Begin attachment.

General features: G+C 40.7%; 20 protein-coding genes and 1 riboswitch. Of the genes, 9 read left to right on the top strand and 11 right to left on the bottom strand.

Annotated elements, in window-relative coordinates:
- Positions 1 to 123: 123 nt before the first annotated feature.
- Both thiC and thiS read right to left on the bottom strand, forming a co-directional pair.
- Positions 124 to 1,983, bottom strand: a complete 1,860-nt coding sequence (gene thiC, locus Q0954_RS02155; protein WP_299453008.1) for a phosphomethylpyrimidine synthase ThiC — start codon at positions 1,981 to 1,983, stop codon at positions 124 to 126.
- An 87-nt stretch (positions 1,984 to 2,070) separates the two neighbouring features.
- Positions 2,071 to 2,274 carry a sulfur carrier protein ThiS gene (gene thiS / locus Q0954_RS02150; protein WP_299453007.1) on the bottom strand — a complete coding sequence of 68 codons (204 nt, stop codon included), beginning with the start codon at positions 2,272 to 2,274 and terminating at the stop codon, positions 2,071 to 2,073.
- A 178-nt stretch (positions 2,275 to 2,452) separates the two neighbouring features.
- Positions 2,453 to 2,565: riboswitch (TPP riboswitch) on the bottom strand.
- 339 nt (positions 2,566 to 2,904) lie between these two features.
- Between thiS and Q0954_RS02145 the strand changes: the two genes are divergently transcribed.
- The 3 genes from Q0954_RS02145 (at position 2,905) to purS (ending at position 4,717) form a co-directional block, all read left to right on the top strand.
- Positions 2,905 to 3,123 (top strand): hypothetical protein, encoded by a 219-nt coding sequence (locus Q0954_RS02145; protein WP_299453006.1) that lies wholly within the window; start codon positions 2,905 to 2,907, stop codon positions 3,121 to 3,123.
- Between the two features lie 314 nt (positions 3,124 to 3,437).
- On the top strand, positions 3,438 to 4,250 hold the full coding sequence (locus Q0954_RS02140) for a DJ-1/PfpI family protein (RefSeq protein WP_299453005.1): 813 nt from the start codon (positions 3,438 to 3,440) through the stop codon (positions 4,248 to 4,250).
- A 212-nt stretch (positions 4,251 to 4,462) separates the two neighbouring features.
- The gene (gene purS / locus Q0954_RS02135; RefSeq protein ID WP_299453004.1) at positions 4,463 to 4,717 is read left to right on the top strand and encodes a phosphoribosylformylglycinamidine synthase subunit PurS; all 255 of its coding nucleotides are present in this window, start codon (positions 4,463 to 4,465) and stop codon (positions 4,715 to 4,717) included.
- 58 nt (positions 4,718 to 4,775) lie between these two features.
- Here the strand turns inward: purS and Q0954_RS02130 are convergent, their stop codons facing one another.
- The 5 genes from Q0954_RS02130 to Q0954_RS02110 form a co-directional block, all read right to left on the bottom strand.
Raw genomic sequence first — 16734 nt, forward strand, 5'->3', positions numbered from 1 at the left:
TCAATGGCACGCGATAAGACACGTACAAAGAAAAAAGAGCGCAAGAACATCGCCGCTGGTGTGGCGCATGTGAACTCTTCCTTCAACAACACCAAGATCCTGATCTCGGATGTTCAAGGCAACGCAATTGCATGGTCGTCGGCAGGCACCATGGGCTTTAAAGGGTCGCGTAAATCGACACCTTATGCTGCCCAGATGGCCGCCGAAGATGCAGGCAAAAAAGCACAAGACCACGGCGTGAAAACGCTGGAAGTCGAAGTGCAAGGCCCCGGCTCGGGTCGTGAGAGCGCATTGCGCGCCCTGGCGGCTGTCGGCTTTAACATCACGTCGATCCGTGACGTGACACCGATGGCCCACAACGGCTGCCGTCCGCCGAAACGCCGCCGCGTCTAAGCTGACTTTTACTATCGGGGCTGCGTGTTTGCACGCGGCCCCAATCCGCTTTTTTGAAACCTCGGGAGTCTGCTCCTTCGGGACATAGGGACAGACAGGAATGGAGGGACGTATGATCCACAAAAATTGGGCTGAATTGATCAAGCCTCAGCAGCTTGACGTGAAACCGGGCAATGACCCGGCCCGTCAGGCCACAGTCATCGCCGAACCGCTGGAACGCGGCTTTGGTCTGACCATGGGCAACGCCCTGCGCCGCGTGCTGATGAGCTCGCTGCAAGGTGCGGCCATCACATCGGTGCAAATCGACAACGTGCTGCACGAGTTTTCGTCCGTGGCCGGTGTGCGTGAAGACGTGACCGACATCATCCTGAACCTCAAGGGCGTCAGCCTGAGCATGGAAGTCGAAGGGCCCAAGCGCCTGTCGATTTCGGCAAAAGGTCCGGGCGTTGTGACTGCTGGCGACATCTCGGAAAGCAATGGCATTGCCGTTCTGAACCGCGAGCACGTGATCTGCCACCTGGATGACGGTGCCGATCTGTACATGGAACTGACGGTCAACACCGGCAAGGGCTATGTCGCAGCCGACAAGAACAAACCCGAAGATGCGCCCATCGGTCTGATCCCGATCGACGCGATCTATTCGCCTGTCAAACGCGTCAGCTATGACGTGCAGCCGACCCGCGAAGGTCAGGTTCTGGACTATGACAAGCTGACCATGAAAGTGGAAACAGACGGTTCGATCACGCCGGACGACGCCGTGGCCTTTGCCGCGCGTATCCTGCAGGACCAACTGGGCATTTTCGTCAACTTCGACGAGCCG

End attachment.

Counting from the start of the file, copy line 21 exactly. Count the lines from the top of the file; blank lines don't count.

Raw genomic sequence first — 16734 nt, forward strand, 5'->3', positions numbered from 1 at the left: